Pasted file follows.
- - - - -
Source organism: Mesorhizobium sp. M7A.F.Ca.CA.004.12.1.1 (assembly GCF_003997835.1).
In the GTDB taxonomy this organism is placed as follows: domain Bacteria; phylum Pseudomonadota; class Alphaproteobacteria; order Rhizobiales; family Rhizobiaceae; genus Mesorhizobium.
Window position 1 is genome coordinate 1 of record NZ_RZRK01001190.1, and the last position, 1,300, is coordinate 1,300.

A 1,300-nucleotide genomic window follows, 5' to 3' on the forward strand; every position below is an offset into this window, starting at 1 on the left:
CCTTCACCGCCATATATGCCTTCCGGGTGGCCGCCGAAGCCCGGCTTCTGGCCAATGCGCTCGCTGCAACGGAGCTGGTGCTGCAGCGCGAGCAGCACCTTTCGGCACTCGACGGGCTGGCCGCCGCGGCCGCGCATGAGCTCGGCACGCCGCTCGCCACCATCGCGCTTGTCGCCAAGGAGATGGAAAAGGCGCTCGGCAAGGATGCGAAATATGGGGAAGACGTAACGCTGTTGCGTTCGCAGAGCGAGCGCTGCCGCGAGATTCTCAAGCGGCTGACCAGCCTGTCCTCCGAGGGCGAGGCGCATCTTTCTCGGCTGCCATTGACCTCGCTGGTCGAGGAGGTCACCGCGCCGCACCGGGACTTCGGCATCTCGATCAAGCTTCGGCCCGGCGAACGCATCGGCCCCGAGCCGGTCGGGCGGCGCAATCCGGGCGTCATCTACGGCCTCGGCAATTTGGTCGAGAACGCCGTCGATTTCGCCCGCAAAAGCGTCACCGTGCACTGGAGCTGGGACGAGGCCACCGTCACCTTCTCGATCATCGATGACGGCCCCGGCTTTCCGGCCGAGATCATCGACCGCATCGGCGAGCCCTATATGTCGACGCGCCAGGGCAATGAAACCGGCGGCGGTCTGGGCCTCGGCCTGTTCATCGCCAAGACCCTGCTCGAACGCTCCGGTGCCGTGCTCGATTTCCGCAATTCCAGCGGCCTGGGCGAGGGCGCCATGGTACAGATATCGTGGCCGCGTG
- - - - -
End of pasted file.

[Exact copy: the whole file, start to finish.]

Source organism: Mesorhizobium sp. M7A.F.Ca.CA.004.12.1.1 (assembly GCF_003997835.1).
In the GTDB taxonomy this organism is placed as follows: domain Bacteria; phylum Pseudomonadota; class Alphaproteobacteria; order Rhizobiales; family Rhizobiaceae; genus Mesorhizobium.
Window position 1 is genome coordinate 1 of record NZ_RZRK01001190.1, and the last position, 1,300, is coordinate 1,300.

A 1,300-nucleotide genomic window follows, 5' to 3' on the forward strand; every position below is an offset into this window, starting at 1 on the left:
CCTTCACCGCCATATATGCCTTCCGGGTGGCCGCCGAAGCCCGGCTTCTGGCCAATGCGCTCGCTGCAACGGAGCTGGTGCTGCAGCGCGAGCAGCACCTTTCGGCACTCGACGGGCTGGCCGCCGCGGCCGCGCATGAGCTCGGCACGCCGCTCGCCACCATCGCGCTTGTCGCCAAGGAGATGGAAAAGGCGCTCGGCAAGGATGCGAAATATGGGGAAGACGTAACGCTGTTGCGTTCGCAGAGCGAGCGCTGCCGCGAGATTCTCAAGCGGCTGACCAGCCTGTCCTCCGAGGGCGAGGCGCATCTTTCTCGGCTGCCATTGACCTCGCTGGTCGAGGAGGTCACCGCGCCGCACCGGGACTTCGGCATCTCGATCAAGCTTCGGCCCGGCGAACGCATCGGCCCCGAGCCGGTCGGGCGGCGCAATCCGGGCGTCATCTACGGCCTCGGCAATTTGGTCGAGAACGCCGTCGATTTCGCCCGCAAAAGCGTCACCGTGCACTGGAGCTGGGACGAGGCCACCGTCACCTTCTCGATCATCGATGACGGCCCCGGCTTTCCGGCCGAGATCATCGACCGCATCGGCGAGCCCTATATGTCGACGCGCCAGGGCAATGAAACCGGCGGCGGTCTGGGCCTCGGCCTGTTCATCGCCAAGACCCTGCTCGAACGCTCCGGTGCCGTGCTCGATTTCCGCAATTCCAGCGGCCTGGGCGAGGGCGCCATGGTACAGATATCGTGGCCGCGTG